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Further, those who are so quick to use such scandals and atrocities as evidence that the military tolerates — or even encourages — such behavior in its members completely miss the fact that every single individual who has been caught for such acts has been punished for them, in most cases very severely. From the Abu Ghraib perpetrators to the Pendleton Eight, those who commit atrocities in Iraq (and elsewhere) have routinely seen their actions met with lengthy jail terms.
Although DePalma conveniently left it out of his shock film, the five soldiers who were complicit in the gruesome rape and murder portrayed in Redacted are no different. Far from being a stock example of “the reality of what is happening in Iraq,” the crime committed by those soldiers was so appalling to the same organization that the anti-military left wants to paint as being tolerant of such acts that the young man who simply served as the lookout for his fellow soldiers, while they committed the rape and murders inside the house in question, was sentenced to 110 years in prison by a military court. Another will be facing the death penalty.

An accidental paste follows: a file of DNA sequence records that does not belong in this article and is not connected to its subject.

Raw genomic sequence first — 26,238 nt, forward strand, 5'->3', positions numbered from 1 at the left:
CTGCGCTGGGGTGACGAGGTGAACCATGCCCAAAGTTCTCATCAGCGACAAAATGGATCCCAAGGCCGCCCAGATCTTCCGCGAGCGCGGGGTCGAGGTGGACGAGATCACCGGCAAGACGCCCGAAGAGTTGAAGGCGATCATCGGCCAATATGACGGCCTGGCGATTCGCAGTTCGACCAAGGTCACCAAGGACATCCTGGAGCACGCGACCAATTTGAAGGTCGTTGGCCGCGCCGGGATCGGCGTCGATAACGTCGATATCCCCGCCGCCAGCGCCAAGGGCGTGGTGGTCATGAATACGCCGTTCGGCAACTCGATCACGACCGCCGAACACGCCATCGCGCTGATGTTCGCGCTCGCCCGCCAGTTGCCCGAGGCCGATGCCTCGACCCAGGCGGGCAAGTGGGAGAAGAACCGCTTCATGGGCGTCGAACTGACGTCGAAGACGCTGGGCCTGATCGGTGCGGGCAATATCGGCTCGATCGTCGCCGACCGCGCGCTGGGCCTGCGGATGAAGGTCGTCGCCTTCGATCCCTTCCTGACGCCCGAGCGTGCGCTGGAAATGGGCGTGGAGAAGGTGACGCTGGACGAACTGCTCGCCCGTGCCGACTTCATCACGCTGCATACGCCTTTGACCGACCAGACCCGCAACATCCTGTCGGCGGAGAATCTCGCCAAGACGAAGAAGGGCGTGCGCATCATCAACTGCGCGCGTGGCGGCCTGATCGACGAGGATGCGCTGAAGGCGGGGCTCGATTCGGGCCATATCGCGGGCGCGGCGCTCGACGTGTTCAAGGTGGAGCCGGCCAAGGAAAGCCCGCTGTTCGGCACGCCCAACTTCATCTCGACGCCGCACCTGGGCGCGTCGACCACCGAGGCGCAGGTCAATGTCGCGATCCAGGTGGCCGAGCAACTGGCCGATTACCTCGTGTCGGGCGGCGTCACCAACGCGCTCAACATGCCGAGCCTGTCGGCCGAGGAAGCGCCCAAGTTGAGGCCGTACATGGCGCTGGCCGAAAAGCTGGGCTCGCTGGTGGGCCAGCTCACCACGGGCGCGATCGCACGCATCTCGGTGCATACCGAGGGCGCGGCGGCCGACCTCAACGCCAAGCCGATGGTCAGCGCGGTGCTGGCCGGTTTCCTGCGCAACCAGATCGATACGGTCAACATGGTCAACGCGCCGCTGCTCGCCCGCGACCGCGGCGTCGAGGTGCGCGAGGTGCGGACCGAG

That doesn’t sound like an organization that accepts, encourages, or covers up such actions as those portrayed in DePalma’s flop of a film. However, in the big picture, neither Brian DePalma nor his disgrace of a movie is of great importance. After all, for a film to matter to anybody outside of the Academy, somebody has to actually go see it — something which, in the case of Redacted, very few people are in danger of doing.
A man of faith in a godless age is hitting Americans where it hurts.
Mr. and Mrs. American Spectator Reader, let P.J. O’Rourke talk sense to your kids.
In Britain, defending your property can get you life.
It won’t take long for conservatives to scratch this presidential wannabe off their 2008 scorecard.
Was the President done in by the economy, or by the politics of the economy?
H/T to National Review Online